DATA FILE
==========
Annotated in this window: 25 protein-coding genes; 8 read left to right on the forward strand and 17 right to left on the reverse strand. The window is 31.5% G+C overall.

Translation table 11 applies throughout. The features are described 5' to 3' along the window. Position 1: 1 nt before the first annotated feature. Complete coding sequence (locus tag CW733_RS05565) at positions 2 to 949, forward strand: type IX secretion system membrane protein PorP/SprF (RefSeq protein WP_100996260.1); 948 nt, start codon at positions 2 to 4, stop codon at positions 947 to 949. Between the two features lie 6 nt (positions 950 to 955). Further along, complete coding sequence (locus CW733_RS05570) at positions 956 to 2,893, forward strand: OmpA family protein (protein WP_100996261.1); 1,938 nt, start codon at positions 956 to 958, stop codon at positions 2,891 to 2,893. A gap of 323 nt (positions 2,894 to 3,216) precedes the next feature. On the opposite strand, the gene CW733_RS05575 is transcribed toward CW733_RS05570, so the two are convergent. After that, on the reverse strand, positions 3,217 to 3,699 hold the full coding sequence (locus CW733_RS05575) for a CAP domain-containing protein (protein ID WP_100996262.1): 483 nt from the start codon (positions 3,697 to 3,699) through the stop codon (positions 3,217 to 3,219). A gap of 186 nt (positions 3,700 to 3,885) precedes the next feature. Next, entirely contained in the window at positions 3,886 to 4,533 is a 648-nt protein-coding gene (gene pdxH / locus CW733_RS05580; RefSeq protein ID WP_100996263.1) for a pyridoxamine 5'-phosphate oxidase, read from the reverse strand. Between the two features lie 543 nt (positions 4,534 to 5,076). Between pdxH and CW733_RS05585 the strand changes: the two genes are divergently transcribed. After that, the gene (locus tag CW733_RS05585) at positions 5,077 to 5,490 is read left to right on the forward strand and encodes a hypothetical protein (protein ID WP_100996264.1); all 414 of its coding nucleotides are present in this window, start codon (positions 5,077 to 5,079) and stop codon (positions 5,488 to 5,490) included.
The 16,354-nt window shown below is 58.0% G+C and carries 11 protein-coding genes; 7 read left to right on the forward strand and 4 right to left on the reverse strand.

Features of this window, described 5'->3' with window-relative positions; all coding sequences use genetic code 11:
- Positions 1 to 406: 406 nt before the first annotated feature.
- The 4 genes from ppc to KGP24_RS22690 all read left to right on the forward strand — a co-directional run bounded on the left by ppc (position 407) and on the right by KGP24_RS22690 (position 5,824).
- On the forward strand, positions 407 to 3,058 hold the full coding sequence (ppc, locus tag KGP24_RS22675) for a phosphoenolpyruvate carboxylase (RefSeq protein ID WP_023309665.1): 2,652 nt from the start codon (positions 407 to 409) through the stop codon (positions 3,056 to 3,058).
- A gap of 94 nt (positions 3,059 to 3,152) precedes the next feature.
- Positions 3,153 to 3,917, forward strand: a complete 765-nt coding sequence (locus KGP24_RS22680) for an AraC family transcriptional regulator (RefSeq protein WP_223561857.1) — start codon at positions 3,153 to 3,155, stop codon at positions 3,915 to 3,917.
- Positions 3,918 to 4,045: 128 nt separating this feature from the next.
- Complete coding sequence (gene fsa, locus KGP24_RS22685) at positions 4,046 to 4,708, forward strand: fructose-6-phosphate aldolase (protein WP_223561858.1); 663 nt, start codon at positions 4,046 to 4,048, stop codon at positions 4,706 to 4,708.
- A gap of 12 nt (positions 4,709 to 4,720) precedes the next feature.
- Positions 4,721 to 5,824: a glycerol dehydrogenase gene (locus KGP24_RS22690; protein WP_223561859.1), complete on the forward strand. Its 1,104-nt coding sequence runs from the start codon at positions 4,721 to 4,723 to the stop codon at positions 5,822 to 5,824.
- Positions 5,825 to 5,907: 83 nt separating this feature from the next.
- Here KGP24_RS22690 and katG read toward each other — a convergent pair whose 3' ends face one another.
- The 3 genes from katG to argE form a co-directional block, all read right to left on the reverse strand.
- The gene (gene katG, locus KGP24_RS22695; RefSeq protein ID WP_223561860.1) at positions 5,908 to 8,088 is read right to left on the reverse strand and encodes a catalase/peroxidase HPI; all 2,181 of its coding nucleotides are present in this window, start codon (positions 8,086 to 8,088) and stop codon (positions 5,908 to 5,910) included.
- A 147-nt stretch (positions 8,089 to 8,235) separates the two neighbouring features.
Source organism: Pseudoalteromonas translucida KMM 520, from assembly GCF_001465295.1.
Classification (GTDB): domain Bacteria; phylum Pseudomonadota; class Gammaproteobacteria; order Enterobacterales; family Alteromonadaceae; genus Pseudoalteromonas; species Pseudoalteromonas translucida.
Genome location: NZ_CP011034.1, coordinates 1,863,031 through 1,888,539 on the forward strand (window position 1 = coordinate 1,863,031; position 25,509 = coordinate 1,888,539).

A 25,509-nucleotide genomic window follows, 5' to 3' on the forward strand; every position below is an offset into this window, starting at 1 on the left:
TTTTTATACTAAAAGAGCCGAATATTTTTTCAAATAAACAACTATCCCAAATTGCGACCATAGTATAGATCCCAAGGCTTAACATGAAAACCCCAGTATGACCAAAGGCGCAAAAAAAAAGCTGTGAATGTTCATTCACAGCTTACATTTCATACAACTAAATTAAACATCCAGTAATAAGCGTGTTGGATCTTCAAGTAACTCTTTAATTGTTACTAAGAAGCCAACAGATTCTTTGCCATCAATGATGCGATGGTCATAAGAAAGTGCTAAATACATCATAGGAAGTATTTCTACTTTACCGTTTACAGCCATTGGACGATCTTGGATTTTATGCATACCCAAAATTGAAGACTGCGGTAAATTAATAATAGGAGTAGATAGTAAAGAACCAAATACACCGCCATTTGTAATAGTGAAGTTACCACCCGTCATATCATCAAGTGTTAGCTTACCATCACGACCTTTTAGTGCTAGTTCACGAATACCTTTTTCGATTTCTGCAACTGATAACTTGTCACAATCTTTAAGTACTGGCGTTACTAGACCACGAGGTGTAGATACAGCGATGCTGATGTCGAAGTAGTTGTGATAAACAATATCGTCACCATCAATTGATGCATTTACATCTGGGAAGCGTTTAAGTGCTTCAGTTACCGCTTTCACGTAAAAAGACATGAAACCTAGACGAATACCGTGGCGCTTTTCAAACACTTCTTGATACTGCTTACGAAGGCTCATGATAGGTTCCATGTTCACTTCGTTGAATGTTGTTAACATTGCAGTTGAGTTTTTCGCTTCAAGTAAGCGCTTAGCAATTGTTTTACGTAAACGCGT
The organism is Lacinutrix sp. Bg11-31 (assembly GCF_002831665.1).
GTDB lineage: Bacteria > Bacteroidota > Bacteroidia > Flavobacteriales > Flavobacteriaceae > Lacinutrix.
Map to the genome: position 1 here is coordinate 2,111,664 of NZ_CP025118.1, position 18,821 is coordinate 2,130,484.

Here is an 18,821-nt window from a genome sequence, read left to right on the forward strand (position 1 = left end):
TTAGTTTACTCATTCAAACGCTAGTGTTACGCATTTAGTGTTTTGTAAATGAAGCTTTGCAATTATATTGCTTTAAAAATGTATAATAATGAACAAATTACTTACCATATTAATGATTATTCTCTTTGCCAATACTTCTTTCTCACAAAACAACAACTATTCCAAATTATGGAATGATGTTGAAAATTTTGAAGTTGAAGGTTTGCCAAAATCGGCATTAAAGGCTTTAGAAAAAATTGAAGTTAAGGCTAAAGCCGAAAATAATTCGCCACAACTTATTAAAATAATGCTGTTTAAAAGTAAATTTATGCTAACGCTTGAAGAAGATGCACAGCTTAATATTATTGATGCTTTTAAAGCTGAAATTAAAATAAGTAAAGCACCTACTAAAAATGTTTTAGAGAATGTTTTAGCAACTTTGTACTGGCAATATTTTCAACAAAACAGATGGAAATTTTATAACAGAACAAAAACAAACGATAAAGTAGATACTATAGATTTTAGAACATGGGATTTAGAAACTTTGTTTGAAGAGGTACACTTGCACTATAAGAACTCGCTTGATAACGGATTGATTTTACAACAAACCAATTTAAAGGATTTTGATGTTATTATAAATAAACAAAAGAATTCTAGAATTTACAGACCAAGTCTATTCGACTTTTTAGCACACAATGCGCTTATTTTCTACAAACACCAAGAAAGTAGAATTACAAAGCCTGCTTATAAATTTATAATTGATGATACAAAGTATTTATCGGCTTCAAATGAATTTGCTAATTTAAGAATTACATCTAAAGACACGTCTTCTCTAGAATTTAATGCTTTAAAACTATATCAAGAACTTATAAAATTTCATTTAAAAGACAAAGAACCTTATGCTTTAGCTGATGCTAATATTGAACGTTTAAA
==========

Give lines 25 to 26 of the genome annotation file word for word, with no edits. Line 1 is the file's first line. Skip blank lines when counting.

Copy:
GTDB lineage: Bacteria > Bacteroidota > Bacteroidia > Flavobacteriales > Flavobacteriaceae > Lacinutrix.
Map to the genome: position 1 here is coordinate 2,111,664 of NZ_CP025118.1, position 18,821 is coordinate 2,130,484.